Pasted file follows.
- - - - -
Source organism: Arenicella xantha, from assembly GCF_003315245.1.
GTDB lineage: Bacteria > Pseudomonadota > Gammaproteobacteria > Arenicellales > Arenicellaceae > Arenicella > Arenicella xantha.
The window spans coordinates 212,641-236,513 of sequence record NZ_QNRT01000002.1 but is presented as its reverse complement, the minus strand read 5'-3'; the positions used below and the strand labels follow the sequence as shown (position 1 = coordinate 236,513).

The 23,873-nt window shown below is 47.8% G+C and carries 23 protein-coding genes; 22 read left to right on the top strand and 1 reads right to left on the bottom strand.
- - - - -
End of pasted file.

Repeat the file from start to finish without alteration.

Source organism: Arenicella xantha, from assembly GCF_003315245.1.
GTDB lineage: Bacteria > Pseudomonadota > Gammaproteobacteria > Arenicellales > Arenicellaceae > Arenicella > Arenicella xantha.
The window spans coordinates 212,641-236,513 of sequence record NZ_QNRT01000002.1 but is presented as its reverse complement, the minus strand read 5'-3'; the positions used below and the strand labels follow the sequence as shown (position 1 = coordinate 236,513).

The 23,873-nt window shown below is 47.8% G+C and carries 23 protein-coding genes; 22 read left to right on the top strand and 1 reads right to left on the bottom strand.